I sometimes come across dogs who have very fearful, anxious or shy personalities. There is often some improvement with a programme of desensitization and counter-conditioning, but in many cases the general skittishness continues, particularly when confronted with a novel event or strange environment. Rescue dogs often display this type of personality and because often nothing is known of the dog’s history, early abuse is often blamed. There might be a history of abuse, but fearfulness in dogs is more complex than that.

Fearful posture

Fearful posture – notably crouching and leaning back, ears back, tail tucked.

With all animals fear is necessary as a self-defence mechanism. The fearful, cautious puppy will often out-survive his bolder, more confident brother and so live to produce offspring who tend to be cautious. There is therefore huge selective pressure on the evolution of fear. Knowing this, and furthermore realising that there are a number of ways that a pup can become fearful or anxious, believing that abuse is the only reason for the dog or puppy’s fearful behaviour is questionable.

  • Genetics: There is ample evidence that animals (rodents, dogs, humans) can inherit a fearful, anxious disposition from its parent or parents.
  • Prenatal Environment: A stressed pregnant female will often give birth to pups with little or no resilience to stress.
  • Maternal Behaviour: There have been suggestions that the dam’s fearful behaviour will have an effect on the pups’ behaviour. No one knows for sure what the mechanisms are of this. It couldn’t have been genetics but it could possibly have been some nutritional component in the dam’s milk, social learning, or just being around a stressed mother.
  • Early Environment: If the pups’ early environment is impoverished in terms of lack of social contact with humans or other animals or experiences, the result will often be a fearful and anxious young adult.

With a rescue puppy that exhibits fearful behaviour, the best we can do is to make sure there is a comprehensive programme of socialization before the puppy is 16 weeks and continued exposure throughout the dog’s life. If a purebred dog is desired make sure that the puppy’s dam does not exhibit fearful behaviour by visiting her prior to whelping. Be aware that if she is genetically fearful puppies raised by her will be influenced by her genes, by any stress she experiences during her pregnancy and by being reared by a fearful dam.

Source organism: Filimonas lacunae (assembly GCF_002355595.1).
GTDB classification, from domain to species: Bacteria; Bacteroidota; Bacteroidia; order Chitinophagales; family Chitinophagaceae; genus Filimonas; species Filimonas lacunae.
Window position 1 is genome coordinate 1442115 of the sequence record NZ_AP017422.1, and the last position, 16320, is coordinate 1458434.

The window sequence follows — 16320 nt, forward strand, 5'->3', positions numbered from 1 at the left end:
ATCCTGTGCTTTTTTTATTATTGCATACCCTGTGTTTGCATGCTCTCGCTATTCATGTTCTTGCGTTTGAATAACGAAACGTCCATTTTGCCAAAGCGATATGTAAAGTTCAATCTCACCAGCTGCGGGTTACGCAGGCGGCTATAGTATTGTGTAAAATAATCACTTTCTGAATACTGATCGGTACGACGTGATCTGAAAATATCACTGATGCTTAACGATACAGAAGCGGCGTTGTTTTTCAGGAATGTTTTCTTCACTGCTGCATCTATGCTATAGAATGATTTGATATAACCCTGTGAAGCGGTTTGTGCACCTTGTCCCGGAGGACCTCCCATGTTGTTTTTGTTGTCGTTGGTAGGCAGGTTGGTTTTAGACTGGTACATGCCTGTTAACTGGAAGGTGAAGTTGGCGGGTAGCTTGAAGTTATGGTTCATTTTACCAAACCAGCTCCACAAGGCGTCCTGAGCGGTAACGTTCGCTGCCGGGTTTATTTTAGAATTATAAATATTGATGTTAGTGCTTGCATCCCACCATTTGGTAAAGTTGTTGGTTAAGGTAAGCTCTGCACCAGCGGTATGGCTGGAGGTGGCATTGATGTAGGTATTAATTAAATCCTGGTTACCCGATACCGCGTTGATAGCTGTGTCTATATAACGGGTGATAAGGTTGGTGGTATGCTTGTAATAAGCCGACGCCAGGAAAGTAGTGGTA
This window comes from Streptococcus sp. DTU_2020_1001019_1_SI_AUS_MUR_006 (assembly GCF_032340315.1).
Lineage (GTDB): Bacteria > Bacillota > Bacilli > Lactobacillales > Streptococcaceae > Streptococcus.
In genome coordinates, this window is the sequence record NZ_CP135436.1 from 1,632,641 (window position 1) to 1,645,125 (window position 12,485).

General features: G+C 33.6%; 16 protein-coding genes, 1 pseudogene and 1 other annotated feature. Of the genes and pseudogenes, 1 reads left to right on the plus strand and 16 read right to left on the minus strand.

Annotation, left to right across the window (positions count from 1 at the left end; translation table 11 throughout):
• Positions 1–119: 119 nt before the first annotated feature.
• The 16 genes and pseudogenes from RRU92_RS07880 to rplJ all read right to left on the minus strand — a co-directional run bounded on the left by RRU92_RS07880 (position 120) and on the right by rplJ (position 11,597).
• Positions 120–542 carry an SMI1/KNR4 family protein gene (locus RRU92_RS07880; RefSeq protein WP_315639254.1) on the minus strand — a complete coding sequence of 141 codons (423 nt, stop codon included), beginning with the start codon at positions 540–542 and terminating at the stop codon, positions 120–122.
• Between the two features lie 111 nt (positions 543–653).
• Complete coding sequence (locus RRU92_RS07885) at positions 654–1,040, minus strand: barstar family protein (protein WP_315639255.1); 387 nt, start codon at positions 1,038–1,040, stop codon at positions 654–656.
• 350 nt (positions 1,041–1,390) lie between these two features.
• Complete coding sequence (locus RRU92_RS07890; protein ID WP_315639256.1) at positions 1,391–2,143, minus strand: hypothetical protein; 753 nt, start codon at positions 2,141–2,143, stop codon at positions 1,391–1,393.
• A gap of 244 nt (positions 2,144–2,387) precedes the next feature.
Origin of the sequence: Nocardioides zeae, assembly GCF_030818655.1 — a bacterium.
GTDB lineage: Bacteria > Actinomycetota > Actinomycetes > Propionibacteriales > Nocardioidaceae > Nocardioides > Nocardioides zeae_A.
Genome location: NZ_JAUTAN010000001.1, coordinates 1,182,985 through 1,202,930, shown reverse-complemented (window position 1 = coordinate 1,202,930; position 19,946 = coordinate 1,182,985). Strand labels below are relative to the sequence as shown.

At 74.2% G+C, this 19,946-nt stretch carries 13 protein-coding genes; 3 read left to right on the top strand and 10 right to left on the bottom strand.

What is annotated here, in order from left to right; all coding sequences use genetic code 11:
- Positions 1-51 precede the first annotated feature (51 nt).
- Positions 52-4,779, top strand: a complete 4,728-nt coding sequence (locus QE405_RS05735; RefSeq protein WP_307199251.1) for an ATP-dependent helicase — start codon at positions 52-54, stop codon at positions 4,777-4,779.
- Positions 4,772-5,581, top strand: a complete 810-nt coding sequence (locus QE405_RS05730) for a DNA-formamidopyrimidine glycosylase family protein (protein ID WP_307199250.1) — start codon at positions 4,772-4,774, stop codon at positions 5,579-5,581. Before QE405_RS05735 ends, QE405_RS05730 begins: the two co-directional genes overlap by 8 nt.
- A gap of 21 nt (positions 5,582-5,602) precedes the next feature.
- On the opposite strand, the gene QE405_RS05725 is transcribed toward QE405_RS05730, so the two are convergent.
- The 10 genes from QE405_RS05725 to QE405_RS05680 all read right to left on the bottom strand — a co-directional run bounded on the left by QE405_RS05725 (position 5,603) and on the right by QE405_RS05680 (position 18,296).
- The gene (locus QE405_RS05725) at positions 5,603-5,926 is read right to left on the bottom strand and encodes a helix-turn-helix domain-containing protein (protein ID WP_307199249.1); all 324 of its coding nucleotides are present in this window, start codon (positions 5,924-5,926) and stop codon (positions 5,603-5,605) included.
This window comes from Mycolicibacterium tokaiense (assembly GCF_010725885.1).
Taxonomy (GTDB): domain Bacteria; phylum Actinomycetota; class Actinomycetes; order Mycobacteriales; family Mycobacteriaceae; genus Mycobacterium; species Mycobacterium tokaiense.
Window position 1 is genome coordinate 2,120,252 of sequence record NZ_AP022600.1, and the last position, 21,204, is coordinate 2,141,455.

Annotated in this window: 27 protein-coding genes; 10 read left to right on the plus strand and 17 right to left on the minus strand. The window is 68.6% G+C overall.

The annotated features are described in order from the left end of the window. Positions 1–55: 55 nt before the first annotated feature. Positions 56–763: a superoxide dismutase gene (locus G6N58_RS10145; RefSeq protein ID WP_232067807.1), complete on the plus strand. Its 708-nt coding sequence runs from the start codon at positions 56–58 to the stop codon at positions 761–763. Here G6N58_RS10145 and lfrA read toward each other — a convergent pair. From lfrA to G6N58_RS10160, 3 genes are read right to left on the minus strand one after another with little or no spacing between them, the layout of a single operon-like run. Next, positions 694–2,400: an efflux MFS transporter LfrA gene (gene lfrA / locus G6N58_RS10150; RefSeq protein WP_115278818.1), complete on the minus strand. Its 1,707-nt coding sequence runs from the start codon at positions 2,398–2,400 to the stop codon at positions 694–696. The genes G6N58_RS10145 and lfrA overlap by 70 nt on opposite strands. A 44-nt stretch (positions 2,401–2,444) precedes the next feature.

For myself my ideal pet/companion puppy is one who is “middle of the road”. The one extreme would be a puppy who is fearful of everything novel in spite of extensive, careful socialization. The other extreme would be the crazy, fearless pup that dashes headlong into every novel situation, often at great risk to himself physically. My ideal would rather be a pup that approaches each novel situation or person with a certain amount of caution until he or she ascertains that there is no threat to his wellbeing.

Coppinger & Coppinger. Dogs: A new understanding of Canine Origin, Behaviour and Evolution. (University of Chicago Press 2002).

Jean Donaldson. Oh Behave!: Dogs from Pavlov to Premack to Pinker. (Dogwise Publishing 2008).

 


The Eight out of Ten Rule

November 21, 2011

The whole point of so-called “obedience” training is to have some control of your dog’s behaviour at all times and in spite of distractions, without having to physically handle him.  This can only happen if you train thoroughly.  This means that for each behaviour you must apply the 80% correct rule.  This means that you need to get 8 out of 10 rewardable repetitions before you can raise your criteria.  The problem with most training is that the reinforcers are removed too soon – before the behaviour is conditioned.  Conditioned behaviour is something the dog does not have to think about.  He hears (or sees) the cue and his muscle memory takes over.  This conditioning is very much what happens to humans who play a musical instrument or drive a car.